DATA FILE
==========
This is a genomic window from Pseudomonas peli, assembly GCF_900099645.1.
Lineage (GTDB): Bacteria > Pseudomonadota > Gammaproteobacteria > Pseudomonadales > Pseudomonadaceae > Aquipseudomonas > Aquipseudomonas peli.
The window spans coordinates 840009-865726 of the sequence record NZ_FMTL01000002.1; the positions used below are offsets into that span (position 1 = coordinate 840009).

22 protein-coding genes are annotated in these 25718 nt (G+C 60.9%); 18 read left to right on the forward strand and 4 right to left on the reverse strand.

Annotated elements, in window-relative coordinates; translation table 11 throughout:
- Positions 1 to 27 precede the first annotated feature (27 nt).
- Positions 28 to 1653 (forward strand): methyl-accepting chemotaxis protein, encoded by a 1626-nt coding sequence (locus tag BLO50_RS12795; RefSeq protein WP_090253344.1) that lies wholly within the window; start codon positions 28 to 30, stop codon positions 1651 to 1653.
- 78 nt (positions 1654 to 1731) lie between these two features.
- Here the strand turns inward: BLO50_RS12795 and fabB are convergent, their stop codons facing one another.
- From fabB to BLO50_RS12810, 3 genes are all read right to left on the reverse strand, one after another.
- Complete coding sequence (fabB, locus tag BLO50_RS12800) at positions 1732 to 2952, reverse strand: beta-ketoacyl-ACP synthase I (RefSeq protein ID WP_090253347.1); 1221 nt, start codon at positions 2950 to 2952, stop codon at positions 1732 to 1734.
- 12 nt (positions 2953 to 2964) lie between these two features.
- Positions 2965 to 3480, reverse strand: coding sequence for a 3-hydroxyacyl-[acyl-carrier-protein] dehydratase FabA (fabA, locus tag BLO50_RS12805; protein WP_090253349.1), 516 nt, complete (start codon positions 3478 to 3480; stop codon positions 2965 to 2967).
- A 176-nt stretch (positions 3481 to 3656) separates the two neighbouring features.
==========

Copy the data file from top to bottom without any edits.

This is a genomic window from Pseudomonas peli, assembly GCF_900099645.1.
Lineage (GTDB): Bacteria > Pseudomonadota > Gammaproteobacteria > Pseudomonadales > Pseudomonadaceae > Aquipseudomonas > Aquipseudomonas peli.
The window spans coordinates 840009-865726 of the sequence record NZ_FMTL01000002.1; the positions used below are offsets into that span (position 1 = coordinate 840009).

22 protein-coding genes are annotated in these 25718 nt (G+C 60.9%); 18 read left to right on the forward strand and 4 right to left on the reverse strand.

Annotated elements, in window-relative coordinates; translation table 11 throughout:
- Positions 1 to 27 precede the first annotated feature (27 nt).
- Positions 28 to 1653 (forward strand): methyl-accepting chemotaxis protein, encoded by a 1626-nt coding sequence (locus tag BLO50_RS12795; RefSeq protein WP_090253344.1) that lies wholly within the window; start codon positions 28 to 30, stop codon positions 1651 to 1653.
- 78 nt (positions 1654 to 1731) lie between these two features.
- Here the strand turns inward: BLO50_RS12795 and fabB are convergent, their stop codons facing one another.
- From fabB to BLO50_RS12810, 3 genes are all read right to left on the reverse strand, one after another.
- Complete coding sequence (fabB, locus tag BLO50_RS12800) at positions 1732 to 2952, reverse strand: beta-ketoacyl-ACP synthase I (RefSeq protein ID WP_090253347.1); 1221 nt, start codon at positions 2950 to 2952, stop codon at positions 1732 to 1734.
- 12 nt (positions 2953 to 2964) lie between these two features.
- Positions 2965 to 3480, reverse strand: coding sequence for a 3-hydroxyacyl-[acyl-carrier-protein] dehydratase FabA (fabA, locus tag BLO50_RS12805; protein WP_090253349.1), 516 nt, complete (start codon positions 3478 to 3480; stop codon positions 2965 to 2967).
- A 176-nt stretch (positions 3481 to 3656) separates the two neighbouring features.